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Best Lease Deals
With rising new car prices, affordable transportation is getting harder to find. Even used car prices are climbing as commuters ...Read More
Deals by Manufacturer
Best Lease Deals This Month
Deals are samples from the manufacturer. Availability may vary based on location. Contact your dealer for details and qualification. All prices exclude taxes, licensing, tags and other dealer fees.
- $329 per month for 36 months with $3,439 due at signing (Expires: 03/31/21)
- $260 per month for 36 months with zero due at signing (Northeast, Midwest, Southwest)
$189 per month for 36 months with $2,999 due at signing (Northeast, Midwest, Southwest)
$199 per month for 36 months with $2,899 due at signing (Mid-Atlantic, Southeast, South Central, Northwest) (Expires: 05/03/21)
- $229 per month for 36 months with zero due at signing (Northeast, Mid-Atlantic, Midwest, Southwest)
$259 per month for 36 months with zero due at signing (Southeast, South Central, Northwest) (Expires: 03/31/21)
- $199 per month for 24 months with $3,849 due at signing on Sport (Northeast)
$239 per month for 36 months with $3,199 due at signing on Sport (Mid-Atlantic)
$289 per month for 36 months with $2,999 due at signing on Sport S (Southeast)
$268 per month for 36 months with $3,995 due at signing on Sport (Midwest, South Central, Southwest, Northwest) (Expires: 03/31/21)
- $169 per month for 36 months with $2,299 due at signing (Northeast)
$169 per month for 24 months with $2,299 due at signing (Northeast)
$169 per month for 36 months with $2,799 due at signing (Mid-Atlantic, Southeast, Midwest, South Central, Southwest, Northwest)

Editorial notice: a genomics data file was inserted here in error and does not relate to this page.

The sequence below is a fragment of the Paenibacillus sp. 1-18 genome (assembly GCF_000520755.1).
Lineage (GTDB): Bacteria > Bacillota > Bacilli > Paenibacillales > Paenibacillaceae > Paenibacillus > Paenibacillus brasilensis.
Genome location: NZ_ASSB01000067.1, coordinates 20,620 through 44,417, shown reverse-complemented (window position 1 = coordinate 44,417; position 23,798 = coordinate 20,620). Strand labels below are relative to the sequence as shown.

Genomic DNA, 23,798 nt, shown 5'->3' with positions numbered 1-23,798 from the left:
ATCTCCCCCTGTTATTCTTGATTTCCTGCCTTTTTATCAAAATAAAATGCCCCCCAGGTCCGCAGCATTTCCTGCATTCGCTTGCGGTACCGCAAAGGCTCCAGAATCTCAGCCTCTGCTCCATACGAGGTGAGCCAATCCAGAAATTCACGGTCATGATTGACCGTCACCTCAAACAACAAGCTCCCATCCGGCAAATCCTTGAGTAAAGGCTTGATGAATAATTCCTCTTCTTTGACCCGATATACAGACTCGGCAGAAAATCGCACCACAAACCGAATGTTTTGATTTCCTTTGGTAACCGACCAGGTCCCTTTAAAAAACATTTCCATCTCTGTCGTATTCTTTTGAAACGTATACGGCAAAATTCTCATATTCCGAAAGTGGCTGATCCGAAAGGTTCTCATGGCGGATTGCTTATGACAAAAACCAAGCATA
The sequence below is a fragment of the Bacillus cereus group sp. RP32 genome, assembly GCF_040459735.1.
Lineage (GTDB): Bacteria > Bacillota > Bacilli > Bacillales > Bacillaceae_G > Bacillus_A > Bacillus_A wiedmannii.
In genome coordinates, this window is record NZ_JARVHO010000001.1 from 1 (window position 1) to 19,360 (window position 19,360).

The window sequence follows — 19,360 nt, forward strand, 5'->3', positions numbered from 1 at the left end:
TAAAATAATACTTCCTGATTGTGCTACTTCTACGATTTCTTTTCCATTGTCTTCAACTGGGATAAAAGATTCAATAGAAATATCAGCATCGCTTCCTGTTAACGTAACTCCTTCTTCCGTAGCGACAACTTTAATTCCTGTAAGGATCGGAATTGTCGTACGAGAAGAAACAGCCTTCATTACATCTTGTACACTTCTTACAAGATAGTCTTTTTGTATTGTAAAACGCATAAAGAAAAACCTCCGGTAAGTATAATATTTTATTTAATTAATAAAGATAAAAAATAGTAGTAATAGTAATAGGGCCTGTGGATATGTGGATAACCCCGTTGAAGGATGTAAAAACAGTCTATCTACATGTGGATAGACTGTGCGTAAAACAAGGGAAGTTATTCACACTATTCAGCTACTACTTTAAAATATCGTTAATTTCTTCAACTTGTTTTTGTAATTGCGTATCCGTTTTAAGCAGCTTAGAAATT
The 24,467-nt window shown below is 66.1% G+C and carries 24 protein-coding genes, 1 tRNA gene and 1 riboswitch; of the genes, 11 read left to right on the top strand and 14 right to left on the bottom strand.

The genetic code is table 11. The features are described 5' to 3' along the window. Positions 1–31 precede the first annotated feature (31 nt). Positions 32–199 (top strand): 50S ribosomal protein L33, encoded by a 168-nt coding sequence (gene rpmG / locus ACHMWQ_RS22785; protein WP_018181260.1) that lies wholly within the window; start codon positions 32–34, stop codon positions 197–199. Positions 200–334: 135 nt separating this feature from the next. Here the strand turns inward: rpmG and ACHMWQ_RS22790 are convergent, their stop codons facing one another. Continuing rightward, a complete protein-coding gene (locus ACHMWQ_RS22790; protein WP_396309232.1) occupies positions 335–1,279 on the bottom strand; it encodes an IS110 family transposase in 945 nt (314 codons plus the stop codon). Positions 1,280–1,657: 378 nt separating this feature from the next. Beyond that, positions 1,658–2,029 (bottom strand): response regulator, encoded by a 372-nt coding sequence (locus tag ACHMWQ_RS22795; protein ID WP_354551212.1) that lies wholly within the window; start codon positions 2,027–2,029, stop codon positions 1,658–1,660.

$169 per month for 24 months with $2,799 due at signing (Mid-Atlantic, Southeast, Midwest, South Central, Southwest, Northwest) (Expires: 03/31/21)
- $329 per month for 36 months with $1,999 due at signing and no first month’s payment (Northeast, Mid-Atlantic)
$329 per month for 36 months with $2,099 due at signing and no first month’s payment (Southeast, South Central)
$329 per month for 36 months with $499 due as signing and no first month’s payment (Midwest)
$329 per month for 36 months with $2,999 due at signing and no first month’s payment (Southwest, Northwest) (Expires: 03/31/21)
- $183 per month for 36 months with $2,499 due at signing (Northeast, Southeast, South Central)
$203 per month for 36 months with $2,499 due at signing (Mid-Atlantic, Northwest)
$199 per month for 36 months with $2,499 due at signing (Midwest)
$179 per month for 36 months with $2,499 due at signing (Southwest) (Expires: 03/31/21)
- $209 per month for 36 months with $2,999 due at signing (two-door)
$239 per month for 36 months with $2,999 due at signing (four-door) (Expires: 03/31/21)
- $229 per month for 36 months with $2,779 due at signing (Mid-Atlantic, Midwest, Southwest, Northwest)
$189 per month for 36 months with $3,539 due at signing (Northeast)
$229 per month for 36 months with $2,379 due at signing (Southeast)
$229 per month for 36 months with $3,179 due at signing (South Central) (Expires: 03/31/21)
- $249 per month for 36 months with $2,499 due at signing (Expires: 03/31/21)
- $189 per month for 36 months with $2,999 due at signing and no first month’s payment (Northeast)